i ran across this article on slovenian president janez drnovsek via boing boing which has made my morning. a fascinating person.

my favorite bits below.
full article here.

Bald, monkish and skeletally thin, Drnovsek has abandoned his capital for a mountain retreat. He no longer speaks to his Government. He boycotts state occasions, and disappears for weeks at a time. He has turned vegan, talks like a New Age mystic of his quest for “higher consciousness” and “inner balance”, and communicates with the Slovenian people through books on spirituality. He set out to tackle the problems of the world from a country smaller than Wales, and has become a champion of progressive causes.

He accepted that some people thought that he had gone crazy, but was not perturbed. They do not understand, he said in soft, heavily accented English. “Why should I worry what people of this level of consciousness should say or think about me? This is so irrelevant.” He used a Chinese philosopher’s tale to illustrate his point: “The frog in its well was convinced that this well was the whole world. And then came a turtle from the sea. The turtle told this frog that there was a big ocean and the well was nothing. The frog said: ‘OK. This turtle is crazy’.”

He abandoned conventional medicine because his doctors told him that they could not cure him. He dabbled with Indian and Chinese healers. He gave up meat, dairy products and alcohol in favour of organic vegetables and home-baked bread. He fasted for days at a time. He also sought to nourish his soul, leaving Ljubljana for a remote home set in beautiful beech forests south of the Slovenian capital. He lives there alone, reading and writing, without so much as a television for company since his dog died. He says modern man has lost contact with nature, but it is “very beneficial for health, for body but also for soul . . . Somehow we can purify ourselves of all negativities that are concentrated in towns and urban centres where there is all this activity and stress.”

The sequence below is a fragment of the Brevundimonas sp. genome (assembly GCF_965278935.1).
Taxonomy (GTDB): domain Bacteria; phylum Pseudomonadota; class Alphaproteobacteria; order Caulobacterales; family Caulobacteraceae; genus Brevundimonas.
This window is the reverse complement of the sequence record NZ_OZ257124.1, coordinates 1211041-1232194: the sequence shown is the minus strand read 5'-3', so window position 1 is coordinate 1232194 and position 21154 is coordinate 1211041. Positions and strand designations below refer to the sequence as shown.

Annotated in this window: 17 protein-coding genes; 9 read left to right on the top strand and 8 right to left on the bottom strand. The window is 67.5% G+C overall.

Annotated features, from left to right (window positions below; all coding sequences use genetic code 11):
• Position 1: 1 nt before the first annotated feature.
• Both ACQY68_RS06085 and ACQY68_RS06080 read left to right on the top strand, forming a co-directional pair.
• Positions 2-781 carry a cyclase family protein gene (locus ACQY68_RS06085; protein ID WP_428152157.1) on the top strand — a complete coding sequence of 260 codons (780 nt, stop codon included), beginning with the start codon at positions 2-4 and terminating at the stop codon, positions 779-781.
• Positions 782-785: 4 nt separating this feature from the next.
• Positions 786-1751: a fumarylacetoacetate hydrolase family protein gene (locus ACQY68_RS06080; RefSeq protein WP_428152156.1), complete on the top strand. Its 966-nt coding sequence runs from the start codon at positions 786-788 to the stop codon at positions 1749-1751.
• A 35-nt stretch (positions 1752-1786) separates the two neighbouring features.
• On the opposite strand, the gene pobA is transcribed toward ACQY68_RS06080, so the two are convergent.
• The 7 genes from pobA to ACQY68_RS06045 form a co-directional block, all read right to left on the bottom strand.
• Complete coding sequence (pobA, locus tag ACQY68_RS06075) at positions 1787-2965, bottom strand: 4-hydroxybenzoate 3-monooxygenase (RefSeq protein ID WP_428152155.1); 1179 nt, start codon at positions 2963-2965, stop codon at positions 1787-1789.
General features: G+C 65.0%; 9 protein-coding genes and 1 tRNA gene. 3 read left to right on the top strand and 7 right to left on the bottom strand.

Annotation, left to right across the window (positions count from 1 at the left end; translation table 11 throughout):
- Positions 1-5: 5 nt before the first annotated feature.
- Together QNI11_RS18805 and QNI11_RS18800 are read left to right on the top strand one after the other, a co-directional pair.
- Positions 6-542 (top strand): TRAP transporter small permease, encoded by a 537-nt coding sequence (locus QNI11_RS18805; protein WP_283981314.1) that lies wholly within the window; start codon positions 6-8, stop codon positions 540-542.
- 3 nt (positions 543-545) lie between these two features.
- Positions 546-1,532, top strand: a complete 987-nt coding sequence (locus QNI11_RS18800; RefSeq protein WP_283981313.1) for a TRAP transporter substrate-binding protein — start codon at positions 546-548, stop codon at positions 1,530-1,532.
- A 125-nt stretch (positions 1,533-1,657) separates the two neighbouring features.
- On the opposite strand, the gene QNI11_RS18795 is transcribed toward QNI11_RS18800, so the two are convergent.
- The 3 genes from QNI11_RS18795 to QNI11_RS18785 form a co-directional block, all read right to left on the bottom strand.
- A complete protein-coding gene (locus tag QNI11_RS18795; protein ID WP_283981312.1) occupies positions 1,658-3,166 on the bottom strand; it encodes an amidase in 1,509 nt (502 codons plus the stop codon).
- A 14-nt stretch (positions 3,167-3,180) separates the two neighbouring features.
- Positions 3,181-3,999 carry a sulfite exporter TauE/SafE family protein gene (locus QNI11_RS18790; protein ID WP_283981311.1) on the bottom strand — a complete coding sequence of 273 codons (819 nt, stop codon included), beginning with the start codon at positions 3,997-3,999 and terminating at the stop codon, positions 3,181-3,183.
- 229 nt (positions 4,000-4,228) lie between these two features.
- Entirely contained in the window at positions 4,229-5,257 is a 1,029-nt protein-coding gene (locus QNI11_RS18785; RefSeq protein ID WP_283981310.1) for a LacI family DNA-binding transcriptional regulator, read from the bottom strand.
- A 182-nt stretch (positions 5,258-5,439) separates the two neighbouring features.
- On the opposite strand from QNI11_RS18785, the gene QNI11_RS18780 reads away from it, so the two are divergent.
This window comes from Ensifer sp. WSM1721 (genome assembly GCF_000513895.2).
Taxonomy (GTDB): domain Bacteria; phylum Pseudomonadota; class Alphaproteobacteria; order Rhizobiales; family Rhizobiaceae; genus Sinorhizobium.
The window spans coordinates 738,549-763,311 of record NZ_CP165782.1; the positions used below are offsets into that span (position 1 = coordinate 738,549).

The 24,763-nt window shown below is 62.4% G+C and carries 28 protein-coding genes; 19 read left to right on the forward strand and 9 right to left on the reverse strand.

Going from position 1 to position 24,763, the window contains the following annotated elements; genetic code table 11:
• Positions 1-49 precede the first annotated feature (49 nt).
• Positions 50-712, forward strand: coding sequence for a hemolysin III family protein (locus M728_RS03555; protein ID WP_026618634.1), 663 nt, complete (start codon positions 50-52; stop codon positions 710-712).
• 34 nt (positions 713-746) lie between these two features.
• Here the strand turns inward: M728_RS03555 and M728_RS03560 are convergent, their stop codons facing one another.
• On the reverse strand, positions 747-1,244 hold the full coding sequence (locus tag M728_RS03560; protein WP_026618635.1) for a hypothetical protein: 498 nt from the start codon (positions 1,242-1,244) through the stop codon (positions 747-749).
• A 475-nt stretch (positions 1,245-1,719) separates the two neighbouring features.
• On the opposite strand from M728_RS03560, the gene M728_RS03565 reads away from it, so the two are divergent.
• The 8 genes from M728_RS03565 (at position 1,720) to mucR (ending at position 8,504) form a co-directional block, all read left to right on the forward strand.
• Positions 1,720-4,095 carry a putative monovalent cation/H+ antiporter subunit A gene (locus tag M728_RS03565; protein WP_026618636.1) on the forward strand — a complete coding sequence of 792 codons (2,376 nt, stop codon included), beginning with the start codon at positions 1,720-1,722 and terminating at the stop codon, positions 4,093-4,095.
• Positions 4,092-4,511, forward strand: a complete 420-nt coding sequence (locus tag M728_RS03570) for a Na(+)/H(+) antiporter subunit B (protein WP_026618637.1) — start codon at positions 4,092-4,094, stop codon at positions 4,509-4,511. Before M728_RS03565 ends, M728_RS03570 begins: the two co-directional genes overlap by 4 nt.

Drnovsek has now abandoned his conflict-resolution efforts. He tried his best, but was dismissed as “this crazy Slovenian President”, he says. “I came to the conclusion that the only way to change the world is to change the consciousness of as many individual people as possible, and then the pressure on politicians will increase to act differently.”

He has once again become an absentee President. He spurns official receptions. He boycotted Slovenia’s National Day celebrations in June. “ At a certain level of spirituality . . . it becomes more difficult to do these things of this material life,” he says. “You feel the ephemerality of everything, and if you know your activity will have no real effect, you become more selective about what you do and what not. I still have activities, but practically I stopped all unnecessary political activities – those involved with other politicians.”